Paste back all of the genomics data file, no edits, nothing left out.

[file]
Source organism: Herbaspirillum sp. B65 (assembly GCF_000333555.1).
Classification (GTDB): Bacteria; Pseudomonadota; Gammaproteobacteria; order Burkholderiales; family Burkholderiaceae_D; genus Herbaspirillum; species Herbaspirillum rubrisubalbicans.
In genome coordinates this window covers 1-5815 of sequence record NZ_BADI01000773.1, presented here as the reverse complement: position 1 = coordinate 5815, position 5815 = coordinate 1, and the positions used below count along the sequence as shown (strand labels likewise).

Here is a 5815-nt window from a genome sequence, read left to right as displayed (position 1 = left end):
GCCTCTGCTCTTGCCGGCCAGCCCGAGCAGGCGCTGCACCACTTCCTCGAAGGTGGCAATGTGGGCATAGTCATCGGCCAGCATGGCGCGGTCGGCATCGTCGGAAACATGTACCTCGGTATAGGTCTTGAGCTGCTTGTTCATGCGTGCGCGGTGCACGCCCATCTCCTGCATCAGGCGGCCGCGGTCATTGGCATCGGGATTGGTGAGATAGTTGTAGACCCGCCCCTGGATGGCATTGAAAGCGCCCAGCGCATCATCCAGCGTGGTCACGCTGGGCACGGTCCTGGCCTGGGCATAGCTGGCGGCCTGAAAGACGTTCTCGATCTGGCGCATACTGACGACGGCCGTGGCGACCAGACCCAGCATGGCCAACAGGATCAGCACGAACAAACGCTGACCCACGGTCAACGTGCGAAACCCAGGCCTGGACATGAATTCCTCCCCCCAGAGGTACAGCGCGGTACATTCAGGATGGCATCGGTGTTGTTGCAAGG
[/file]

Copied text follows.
Source organism: Herbaspirillum sp. B65 (assembly GCF_000333555.1).
Classification (GTDB): Bacteria; Pseudomonadota; Gammaproteobacteria; order Burkholderiales; family Burkholderiaceae_D; genus Herbaspirillum; species Herbaspirillum rubrisubalbicans.
In genome coordinates this window covers 1-5815 of sequence record NZ_BADI01000773.1, presented here as the reverse complement: position 1 = coordinate 5815, position 5815 = coordinate 1, and the positions used below count along the sequence as shown (strand labels likewise).

Here is a 5815-nt window from a genome sequence, read left to right as displayed (position 1 = left end):
GCCTCTGCTCTTGCCGGCCAGCCCGAGCAGGCGCTGCACCACTTCCTCGAAGGTGGCAATGTGGGCATAGTCATCGGCCAGCATGGCGCGGTCGGCATCGTCGGAAACATGTACCTCGGTATAGGTCTTGAGCTGCTTGTTCATGCGTGCGCGGTGCACGCCCATCTCCTGCATCAGGCGGCCGCGGTCATTGGCATCGGGATTGGTGAGATAGTTGTAGACCCGCCCCTGGATGGCATTGAAAGCGCCCAGCGCATCATCCAGCGTGGTCACGCTGGGCACGGTCCTGGCCTGGGCATAGCTGGCGGCCTGAAAGACGTTCTCGATCTGGCGCATACTGACGACGGCCGTGGCGACCAGACCCAGCATGGCCAACAGGATCAGCACGAACAAACGCTGACCCACGGTCAACGTGCGAAACCCAGGCCTGGACATGAATTCCTCCCCCCAGAGGTACAGCGCGGTACATTCAGGATGGCATCGGTGTTGTTGCAAGG